of Constantinople served Greek Christendom as its head Bishop just
as the Bishop of Rome served as Pope for the Latin Rite. Greek Patriarchs
of the Church were allowed to have a female partner – a simple fact that speaks
volumes regarding the origins of the Triumphs. Bishops often had
a lifelong female spiritual assistant – the two holding to varying definitions of celibacy. In modern
day, Eastern Bishops are chosen from the rank of celibate monks. However,
Priests are usually married, and their wives’ retain the traditional
title of Priestess.
Of remarkable import to our study of the Trionfi is Ibn ‘Arabi’s realization that the Semitic science of letters is itself founded upon a more essential body of knowledge. He elucidates:
Preceding the Letters are the Divine Names themselves. They form a science, which like hidden treasure is known solely to the saints, whose intelligences gather understanding from Allah and whose hearts are bound to Allah, being ravished by Allah’s Bliss.
The Sufi science of letters and names was referred to by an Arabic term derived from the Greek word for signs. It formed a type of primordial semiotics – a code not only of the phenomenal, but also, more radically, of the archetypal noumenal. This complex system came to contain a mix of numerological algorithms, alchemical procedures, and emanationist hierarchies. It was elaborated at great length by Ibn ‘Arabi’s school of metaphysics. One of the more popularly described models was comprised of ten levels, each with ten attributes. A hierarchically transformative, dimensional, and energetic representation of ascending movement toward the Principal, embedded in the science of names, is what concerns us here.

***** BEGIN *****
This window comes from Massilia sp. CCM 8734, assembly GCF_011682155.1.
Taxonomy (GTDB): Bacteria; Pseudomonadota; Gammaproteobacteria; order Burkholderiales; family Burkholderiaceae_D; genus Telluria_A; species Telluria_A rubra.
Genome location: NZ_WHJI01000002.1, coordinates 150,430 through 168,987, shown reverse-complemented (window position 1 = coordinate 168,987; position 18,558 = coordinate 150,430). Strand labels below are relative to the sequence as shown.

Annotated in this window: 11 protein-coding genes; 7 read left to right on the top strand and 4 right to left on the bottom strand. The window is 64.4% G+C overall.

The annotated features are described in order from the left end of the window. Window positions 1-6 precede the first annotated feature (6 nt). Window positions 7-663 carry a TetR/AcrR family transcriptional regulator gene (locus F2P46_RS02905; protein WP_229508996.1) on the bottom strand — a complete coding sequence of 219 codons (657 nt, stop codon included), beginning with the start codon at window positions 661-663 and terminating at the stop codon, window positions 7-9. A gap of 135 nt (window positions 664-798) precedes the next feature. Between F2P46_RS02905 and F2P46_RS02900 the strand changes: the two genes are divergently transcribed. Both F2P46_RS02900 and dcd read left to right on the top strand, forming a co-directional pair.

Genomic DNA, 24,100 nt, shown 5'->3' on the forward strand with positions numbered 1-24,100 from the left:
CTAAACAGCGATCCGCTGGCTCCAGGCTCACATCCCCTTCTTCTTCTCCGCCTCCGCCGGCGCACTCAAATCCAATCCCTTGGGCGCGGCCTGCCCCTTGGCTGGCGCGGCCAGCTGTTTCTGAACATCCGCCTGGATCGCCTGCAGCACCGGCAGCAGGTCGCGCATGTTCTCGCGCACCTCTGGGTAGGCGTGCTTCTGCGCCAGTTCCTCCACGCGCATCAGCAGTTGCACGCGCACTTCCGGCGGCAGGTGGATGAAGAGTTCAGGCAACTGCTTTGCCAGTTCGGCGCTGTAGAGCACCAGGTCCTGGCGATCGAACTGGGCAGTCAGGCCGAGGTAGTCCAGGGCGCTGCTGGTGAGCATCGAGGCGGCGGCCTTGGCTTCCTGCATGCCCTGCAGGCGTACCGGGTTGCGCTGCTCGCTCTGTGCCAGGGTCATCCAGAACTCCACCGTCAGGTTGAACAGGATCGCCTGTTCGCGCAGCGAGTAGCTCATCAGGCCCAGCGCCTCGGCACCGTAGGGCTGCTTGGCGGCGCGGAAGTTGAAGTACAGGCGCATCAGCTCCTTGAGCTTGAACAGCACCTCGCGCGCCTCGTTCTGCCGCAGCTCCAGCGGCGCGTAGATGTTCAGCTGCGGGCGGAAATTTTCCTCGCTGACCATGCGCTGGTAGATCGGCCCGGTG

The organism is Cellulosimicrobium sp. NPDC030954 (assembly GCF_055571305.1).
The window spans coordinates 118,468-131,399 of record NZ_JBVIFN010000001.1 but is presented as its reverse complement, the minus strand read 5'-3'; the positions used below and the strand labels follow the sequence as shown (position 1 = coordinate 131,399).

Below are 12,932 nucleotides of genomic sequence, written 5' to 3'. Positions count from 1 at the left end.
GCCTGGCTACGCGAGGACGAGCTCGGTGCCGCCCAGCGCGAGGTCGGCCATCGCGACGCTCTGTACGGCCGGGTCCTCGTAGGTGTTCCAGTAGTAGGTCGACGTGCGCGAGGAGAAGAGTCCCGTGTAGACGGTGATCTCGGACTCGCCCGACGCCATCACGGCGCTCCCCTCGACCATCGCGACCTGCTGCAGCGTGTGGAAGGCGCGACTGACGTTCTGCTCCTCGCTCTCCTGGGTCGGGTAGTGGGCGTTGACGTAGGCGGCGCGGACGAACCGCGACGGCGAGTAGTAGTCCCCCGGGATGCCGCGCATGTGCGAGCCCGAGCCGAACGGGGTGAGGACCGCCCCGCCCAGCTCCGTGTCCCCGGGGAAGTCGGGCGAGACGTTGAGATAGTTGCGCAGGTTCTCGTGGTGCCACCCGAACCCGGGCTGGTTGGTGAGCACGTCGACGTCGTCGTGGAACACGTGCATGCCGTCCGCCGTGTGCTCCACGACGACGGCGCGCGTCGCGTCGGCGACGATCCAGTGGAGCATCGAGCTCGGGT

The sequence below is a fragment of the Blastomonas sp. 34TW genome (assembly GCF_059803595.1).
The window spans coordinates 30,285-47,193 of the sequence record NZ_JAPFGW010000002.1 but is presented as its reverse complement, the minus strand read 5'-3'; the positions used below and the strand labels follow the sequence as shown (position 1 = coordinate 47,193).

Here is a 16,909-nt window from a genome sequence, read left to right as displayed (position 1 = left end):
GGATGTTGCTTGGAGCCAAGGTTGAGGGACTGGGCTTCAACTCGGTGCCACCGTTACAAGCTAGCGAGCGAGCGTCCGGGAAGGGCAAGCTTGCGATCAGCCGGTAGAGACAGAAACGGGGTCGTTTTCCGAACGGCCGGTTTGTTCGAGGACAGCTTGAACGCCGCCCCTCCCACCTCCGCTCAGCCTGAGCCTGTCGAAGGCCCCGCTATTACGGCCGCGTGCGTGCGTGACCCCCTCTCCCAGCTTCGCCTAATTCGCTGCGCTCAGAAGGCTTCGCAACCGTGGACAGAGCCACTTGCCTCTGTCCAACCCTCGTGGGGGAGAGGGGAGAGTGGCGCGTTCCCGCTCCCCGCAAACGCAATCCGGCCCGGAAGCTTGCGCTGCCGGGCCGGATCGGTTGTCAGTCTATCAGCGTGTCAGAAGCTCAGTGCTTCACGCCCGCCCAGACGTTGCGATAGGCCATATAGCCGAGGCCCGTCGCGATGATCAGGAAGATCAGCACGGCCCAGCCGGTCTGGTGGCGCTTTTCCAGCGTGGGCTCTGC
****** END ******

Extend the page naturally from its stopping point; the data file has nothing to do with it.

Medieval scholars (both East and West) inherited from Ibn ‘Arabi a cosmology of ascent and descent diagrammed as a circle. In this spiritually emergent worldview, we may find the origins of the Tarot Triumphs’ attributes and names. The Circle of Being does not actually close upon itself; rather it proceeds as an open spiral.
Let us now look at all
twenty-two Names of Allah’s corporeal Emanation (the last of which is
actually Incorporeal and represents Perfect Reality) and their associated
Eastern Christian Tarot Arcana names:
It is premised in this book that environmental, societal, cultural, and psychological development occurs through cyclically evolving stages of growth. In psychosocial terms, humans evolve through magical, mythical, rational, and transpersonal or subtly psychic stages of development. While doing so, human consciousness at any level is purposed toward that which is always greater and more integral.